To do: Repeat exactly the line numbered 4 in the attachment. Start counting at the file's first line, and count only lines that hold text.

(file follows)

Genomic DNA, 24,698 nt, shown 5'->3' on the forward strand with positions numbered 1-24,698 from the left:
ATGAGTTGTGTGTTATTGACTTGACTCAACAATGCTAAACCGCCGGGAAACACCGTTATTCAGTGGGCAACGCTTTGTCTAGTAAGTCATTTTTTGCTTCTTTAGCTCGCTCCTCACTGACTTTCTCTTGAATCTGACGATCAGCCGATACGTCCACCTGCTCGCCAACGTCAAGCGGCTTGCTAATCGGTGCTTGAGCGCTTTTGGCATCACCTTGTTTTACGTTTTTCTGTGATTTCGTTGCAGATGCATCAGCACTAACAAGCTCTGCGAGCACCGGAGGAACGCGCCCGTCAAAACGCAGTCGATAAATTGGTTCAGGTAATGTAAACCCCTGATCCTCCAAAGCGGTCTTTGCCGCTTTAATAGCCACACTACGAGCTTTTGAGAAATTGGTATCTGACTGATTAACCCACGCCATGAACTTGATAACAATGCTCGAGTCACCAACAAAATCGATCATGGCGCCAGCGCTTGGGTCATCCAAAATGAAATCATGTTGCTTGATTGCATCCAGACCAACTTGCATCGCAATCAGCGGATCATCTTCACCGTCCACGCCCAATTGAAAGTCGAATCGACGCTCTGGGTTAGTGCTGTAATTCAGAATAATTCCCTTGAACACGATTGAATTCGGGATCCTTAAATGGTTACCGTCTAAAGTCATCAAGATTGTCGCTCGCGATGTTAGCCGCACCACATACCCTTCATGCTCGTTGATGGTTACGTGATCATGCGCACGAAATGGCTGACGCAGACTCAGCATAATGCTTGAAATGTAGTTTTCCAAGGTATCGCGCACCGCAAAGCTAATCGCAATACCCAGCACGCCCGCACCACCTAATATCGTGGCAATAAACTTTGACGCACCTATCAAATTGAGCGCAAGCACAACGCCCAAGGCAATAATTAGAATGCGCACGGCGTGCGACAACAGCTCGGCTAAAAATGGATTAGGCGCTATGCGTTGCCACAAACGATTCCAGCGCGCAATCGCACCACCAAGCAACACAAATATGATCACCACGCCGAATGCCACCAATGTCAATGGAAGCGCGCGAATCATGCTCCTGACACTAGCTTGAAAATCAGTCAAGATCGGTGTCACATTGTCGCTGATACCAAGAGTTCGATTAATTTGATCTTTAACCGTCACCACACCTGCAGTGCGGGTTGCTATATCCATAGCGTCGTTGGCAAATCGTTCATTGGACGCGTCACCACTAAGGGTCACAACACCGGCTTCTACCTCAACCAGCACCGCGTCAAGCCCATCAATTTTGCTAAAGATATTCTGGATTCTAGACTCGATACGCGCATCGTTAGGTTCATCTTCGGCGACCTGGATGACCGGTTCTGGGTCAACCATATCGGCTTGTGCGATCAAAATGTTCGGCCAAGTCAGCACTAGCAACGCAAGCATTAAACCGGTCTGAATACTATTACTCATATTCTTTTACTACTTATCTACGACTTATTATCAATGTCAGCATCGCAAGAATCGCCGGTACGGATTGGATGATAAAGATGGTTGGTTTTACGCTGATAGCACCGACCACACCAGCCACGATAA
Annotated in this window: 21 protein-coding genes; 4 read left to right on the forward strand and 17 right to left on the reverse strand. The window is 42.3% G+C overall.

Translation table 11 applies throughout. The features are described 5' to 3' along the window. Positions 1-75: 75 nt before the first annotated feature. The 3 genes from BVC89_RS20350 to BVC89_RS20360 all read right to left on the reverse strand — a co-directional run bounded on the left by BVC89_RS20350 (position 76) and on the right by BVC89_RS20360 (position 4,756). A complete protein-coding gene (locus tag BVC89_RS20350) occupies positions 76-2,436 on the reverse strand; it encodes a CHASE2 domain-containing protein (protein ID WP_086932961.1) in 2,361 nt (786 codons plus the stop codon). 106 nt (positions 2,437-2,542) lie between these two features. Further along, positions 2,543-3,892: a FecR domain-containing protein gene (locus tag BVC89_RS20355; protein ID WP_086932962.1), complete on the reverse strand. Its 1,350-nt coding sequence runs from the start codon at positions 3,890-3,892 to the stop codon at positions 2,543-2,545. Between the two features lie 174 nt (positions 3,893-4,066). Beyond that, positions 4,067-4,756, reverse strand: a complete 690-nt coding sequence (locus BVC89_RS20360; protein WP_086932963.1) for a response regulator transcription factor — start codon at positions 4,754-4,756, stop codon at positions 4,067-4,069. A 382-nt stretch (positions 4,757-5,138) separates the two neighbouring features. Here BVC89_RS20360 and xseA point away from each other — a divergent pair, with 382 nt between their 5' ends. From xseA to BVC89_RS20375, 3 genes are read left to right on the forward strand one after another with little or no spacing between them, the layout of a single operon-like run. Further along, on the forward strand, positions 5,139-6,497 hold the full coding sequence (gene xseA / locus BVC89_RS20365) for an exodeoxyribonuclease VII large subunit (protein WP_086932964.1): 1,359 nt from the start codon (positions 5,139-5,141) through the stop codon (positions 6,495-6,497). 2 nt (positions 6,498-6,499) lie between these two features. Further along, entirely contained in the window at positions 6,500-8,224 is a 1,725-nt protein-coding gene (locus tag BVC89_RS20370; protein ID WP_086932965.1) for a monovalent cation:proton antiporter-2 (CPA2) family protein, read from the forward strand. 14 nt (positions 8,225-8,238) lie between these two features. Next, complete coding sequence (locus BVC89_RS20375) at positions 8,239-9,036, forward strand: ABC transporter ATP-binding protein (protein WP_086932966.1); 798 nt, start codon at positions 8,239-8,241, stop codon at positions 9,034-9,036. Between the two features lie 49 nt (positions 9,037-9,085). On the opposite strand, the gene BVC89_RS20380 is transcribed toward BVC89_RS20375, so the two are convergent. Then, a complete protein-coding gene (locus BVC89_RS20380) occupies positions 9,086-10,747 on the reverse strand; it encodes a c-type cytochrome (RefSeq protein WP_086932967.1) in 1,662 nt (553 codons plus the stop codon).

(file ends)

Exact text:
Translation table 11 applies throughout. The features are described 5' to 3' along the window. Positions 1-75: 75 nt before the first annotated feature. The 3 genes from BVC89_RS20350 to BVC89_RS20360 all read right to left on the reverse strand — a co-directional run bounded on the left by BVC89_RS20350 (position 76) and on the right by BVC89_RS20360 (position 4,756). A complete protein-coding gene (locus tag BVC89_RS20350) occupies positions 76-2,436 on the reverse strand; it encodes a CHASE2 domain-containing protein (protein ID WP_086932961.1) in 2,361 nt (786 codons plus the stop codon). 106 nt (positions 2,437-2,542) lie between these two features. Further along, positions 2,543-3,892: a FecR domain-containing protein gene (locus tag BVC89_RS20355; protein ID WP_086932962.1), complete on the reverse strand. Its 1,350-nt coding sequence runs from the start codon at positions 3,890-3,892 to the stop codon at positions 2,543-2,545. Between the two features lie 174 nt (positions 3,893-4,066). Beyond that, positions 4,067-4,756, reverse strand: a complete 690-nt coding sequence (locus BVC89_RS20360; protein WP_086932963.1) for a response regulator transcription factor — start codon at positions 4,754-4,756, stop codon at positions 4,067-4,069. A 382-nt stretch (positions 4,757-5,138) separates the two neighbouring features. Here BVC89_RS20360 and xseA point away from each other — a divergent pair, with 382 nt between their 5' ends. From xseA to BVC89_RS20375, 3 genes are read left to right on the forward strand one after another with little or no spacing between them, the layout of a single operon-like run. Further along, on the forward strand, positions 5,139-6,497 hold the full coding sequence (gene xseA / locus BVC89_RS20365) for an exodeoxyribonuclease VII large subunit (protein WP_086932964.1): 1,359 nt from the start codon (positions 5,139-5,141) through the stop codon (positions 6,495-6,497). 2 nt (positions 6,498-6,499) lie between these two features. Further along, entirely contained in the window at positions 6,500-8,224 is a 1,725-nt protein-coding gene (locus tag BVC89_RS20370; protein ID WP_086932965.1) for a monovalent cation:proton antiporter-2 (CPA2) family protein, read from the forward strand. 14 nt (positions 8,225-8,238) lie between these two features. Next, complete coding sequence (locus BVC89_RS20375) at positions 8,239-9,036, forward strand: ABC transporter ATP-binding protein (protein WP_086932966.1); 798 nt, start codon at positions 8,239-8,241, stop codon at positions 9,034-9,036. Between the two features lie 49 nt (positions 9,037-9,085). On the opposite strand, the gene BVC89_RS20380 is transcribed toward BVC89_RS20375, so the two are convergent. Then, a complete protein-coding gene (locus BVC89_RS20380) occupies positions 9,086-10,747 on the reverse strand; it encodes a c-type cytochrome (RefSeq protein WP_086932967.1) in 1,662 nt (553 codons plus the stop codon).